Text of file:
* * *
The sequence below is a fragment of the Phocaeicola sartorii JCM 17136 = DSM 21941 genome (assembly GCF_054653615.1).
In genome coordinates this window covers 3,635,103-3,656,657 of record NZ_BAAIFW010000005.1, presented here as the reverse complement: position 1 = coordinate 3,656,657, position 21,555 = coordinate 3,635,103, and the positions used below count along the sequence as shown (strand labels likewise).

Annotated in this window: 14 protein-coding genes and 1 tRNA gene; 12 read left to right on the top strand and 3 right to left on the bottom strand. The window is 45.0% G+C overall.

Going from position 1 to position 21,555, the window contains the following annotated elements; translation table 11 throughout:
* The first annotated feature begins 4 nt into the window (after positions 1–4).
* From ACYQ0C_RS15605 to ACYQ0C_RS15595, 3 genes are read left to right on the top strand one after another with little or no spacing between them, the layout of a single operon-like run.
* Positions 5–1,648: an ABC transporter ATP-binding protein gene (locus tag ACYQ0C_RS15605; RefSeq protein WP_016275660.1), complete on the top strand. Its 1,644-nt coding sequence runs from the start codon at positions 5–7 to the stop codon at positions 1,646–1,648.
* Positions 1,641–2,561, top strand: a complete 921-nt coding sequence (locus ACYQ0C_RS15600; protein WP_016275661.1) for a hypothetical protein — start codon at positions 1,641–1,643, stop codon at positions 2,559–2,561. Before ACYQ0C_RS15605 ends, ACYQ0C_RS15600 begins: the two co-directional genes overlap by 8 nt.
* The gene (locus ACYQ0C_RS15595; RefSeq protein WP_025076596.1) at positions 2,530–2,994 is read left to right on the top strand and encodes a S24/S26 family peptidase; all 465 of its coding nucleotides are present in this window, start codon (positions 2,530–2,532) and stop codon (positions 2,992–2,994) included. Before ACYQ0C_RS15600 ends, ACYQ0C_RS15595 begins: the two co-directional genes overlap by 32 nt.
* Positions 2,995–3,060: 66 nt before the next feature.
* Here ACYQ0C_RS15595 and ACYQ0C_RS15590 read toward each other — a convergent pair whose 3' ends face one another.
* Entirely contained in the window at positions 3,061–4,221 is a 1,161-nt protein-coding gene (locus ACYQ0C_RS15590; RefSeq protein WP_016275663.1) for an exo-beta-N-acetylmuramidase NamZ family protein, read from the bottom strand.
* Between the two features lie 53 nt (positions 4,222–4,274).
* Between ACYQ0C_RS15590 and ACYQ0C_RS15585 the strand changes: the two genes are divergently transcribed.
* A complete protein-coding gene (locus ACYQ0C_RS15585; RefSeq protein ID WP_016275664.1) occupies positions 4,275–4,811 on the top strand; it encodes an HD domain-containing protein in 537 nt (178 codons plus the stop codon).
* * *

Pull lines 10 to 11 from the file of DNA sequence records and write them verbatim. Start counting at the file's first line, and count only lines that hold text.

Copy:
* Positions 2,995–3,060: 66 nt before the next feature.
* Here ACYQ0C_RS15595 and ACYQ0C_RS15590 read toward each other — a convergent pair whose 3' ends face one another.